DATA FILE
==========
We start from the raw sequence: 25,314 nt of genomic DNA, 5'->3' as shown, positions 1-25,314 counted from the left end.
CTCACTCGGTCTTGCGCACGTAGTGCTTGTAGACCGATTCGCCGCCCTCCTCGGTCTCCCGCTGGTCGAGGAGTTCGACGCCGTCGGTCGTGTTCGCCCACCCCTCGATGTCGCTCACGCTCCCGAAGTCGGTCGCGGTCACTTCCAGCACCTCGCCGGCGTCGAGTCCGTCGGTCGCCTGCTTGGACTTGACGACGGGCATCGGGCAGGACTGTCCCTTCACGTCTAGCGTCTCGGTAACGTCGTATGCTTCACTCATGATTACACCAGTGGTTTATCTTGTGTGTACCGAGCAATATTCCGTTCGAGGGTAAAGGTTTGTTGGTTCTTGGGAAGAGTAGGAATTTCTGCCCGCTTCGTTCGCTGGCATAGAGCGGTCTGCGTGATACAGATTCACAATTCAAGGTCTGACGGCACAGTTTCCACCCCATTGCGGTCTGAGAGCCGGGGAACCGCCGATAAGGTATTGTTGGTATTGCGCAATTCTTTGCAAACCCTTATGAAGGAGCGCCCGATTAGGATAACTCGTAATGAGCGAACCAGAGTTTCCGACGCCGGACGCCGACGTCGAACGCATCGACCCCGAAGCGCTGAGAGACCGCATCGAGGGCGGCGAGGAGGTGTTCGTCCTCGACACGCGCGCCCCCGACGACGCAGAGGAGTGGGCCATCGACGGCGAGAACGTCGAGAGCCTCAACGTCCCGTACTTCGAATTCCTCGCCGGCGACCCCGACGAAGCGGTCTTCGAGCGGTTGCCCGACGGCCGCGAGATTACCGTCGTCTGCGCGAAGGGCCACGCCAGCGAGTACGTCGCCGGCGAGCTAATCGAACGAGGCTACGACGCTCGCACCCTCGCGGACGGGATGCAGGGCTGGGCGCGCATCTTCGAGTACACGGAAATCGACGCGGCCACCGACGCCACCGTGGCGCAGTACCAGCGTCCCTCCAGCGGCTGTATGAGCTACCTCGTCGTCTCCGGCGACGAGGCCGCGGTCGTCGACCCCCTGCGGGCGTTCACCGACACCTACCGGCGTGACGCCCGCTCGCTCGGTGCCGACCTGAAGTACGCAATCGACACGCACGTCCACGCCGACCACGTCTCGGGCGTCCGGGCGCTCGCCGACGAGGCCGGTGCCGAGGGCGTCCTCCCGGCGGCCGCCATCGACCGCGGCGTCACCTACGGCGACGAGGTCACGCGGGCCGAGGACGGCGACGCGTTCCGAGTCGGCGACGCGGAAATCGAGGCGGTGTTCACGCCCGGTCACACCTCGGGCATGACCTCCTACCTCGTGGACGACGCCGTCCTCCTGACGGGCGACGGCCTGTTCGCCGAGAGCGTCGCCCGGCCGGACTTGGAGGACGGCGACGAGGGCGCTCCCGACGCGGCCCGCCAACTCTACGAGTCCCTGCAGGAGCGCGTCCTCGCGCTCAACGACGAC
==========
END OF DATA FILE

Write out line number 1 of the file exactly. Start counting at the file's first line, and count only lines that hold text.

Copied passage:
We start from the raw sequence: 25,314 nt of genomic DNA, 5'->3' as shown, positions 1-25,314 counted from the left end.